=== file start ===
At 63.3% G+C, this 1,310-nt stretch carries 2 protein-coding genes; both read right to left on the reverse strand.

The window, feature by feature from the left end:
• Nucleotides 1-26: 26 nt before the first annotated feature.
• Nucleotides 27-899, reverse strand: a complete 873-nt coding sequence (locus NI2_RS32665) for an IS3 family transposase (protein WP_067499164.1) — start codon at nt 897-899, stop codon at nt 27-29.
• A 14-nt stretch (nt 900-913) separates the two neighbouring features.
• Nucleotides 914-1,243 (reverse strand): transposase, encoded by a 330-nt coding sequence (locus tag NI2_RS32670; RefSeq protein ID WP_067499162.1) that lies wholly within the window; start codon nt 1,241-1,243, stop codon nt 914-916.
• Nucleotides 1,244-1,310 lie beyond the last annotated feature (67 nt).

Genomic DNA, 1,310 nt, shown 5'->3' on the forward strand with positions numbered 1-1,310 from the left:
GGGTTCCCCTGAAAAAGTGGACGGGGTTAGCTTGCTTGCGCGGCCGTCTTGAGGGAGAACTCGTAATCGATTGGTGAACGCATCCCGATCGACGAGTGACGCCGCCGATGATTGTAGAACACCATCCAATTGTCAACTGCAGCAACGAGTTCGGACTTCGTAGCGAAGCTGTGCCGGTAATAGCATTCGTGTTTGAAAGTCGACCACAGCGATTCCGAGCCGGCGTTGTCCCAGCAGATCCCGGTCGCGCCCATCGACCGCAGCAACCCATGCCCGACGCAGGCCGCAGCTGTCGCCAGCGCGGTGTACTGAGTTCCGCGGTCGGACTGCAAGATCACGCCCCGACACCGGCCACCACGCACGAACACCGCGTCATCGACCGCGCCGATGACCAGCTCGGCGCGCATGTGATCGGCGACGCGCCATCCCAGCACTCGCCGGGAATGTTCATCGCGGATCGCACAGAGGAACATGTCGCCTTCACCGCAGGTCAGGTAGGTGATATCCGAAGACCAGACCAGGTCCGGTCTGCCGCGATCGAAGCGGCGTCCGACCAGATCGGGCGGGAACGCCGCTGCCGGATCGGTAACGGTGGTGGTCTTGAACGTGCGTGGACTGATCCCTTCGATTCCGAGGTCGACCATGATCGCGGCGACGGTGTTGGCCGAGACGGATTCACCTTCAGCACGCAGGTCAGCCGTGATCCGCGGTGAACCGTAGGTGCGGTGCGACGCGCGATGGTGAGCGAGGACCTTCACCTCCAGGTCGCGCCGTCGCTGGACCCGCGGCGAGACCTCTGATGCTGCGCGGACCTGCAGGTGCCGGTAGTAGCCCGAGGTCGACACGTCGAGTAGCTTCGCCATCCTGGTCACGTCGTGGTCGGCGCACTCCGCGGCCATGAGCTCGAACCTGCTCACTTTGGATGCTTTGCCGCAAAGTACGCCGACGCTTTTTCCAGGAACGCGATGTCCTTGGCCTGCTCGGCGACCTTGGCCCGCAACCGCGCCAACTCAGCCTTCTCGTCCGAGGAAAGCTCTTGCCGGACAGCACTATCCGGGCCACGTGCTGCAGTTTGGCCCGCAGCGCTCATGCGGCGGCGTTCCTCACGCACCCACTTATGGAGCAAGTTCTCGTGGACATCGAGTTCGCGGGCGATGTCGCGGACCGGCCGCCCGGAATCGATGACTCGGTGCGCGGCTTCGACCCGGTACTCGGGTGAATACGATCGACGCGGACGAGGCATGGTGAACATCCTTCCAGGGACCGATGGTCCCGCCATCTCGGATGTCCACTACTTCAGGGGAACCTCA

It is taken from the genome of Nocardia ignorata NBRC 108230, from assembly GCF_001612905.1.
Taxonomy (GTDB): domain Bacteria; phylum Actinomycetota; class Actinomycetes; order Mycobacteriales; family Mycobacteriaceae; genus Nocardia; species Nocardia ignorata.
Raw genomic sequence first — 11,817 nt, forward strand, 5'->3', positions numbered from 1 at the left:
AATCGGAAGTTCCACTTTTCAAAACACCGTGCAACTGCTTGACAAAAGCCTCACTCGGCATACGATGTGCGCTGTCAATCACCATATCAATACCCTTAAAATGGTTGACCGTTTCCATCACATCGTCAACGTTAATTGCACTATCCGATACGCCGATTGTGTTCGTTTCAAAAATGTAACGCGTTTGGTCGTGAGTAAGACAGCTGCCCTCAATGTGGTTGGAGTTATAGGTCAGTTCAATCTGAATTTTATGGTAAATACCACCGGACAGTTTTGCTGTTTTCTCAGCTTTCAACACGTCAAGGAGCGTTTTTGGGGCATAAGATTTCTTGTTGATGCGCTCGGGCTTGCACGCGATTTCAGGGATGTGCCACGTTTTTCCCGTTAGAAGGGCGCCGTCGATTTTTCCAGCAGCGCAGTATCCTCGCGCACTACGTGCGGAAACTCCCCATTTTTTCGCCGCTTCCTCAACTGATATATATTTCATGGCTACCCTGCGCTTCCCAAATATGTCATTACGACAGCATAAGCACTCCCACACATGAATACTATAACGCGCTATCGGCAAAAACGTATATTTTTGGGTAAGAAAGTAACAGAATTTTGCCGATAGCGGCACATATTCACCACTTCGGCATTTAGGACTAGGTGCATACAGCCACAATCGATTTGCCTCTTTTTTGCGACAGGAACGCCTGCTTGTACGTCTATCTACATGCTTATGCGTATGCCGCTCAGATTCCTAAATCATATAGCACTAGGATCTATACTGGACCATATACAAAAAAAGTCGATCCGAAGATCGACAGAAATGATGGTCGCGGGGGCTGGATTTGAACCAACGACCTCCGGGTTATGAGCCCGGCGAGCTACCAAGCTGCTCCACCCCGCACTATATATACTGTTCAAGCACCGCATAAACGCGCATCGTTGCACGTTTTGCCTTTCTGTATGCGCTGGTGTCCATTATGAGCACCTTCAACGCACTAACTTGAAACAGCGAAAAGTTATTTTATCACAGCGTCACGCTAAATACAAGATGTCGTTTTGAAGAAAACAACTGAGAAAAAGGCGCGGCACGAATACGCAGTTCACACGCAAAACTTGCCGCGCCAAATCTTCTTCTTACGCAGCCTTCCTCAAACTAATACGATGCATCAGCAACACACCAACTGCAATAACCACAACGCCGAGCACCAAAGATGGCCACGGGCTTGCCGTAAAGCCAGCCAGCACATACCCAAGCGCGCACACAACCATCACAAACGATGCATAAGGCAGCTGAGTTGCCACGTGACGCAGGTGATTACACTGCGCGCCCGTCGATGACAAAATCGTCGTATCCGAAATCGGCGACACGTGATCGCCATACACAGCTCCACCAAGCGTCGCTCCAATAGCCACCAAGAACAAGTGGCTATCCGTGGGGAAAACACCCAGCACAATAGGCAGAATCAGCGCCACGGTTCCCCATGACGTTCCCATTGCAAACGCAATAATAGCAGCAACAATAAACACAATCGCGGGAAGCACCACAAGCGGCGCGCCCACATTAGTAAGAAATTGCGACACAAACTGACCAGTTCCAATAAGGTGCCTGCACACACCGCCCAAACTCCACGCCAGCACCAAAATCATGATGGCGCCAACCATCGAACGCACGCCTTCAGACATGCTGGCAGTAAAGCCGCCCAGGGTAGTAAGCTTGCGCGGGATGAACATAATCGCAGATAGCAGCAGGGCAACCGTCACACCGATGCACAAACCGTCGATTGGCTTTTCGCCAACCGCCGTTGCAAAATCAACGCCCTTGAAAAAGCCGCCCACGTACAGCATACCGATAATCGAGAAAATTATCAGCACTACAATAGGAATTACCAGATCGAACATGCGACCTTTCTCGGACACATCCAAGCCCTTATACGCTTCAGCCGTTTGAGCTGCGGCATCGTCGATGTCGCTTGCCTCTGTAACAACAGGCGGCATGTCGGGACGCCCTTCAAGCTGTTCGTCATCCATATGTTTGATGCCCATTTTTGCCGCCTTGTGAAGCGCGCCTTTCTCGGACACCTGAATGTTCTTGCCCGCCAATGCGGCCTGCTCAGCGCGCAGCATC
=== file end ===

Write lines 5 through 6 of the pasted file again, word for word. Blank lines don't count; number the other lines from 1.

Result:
• A 14-nt stretch (nt 900-913) separates the two neighbouring features.
• Nucleotides 914-1,243 (reverse strand): transposase, encoded by a 330-nt coding sequence (locus tag NI2_RS32670; RefSeq protein ID WP_067499162.1) that lies wholly within the window; start codon nt 1,241-1,243, stop codon nt 914-916.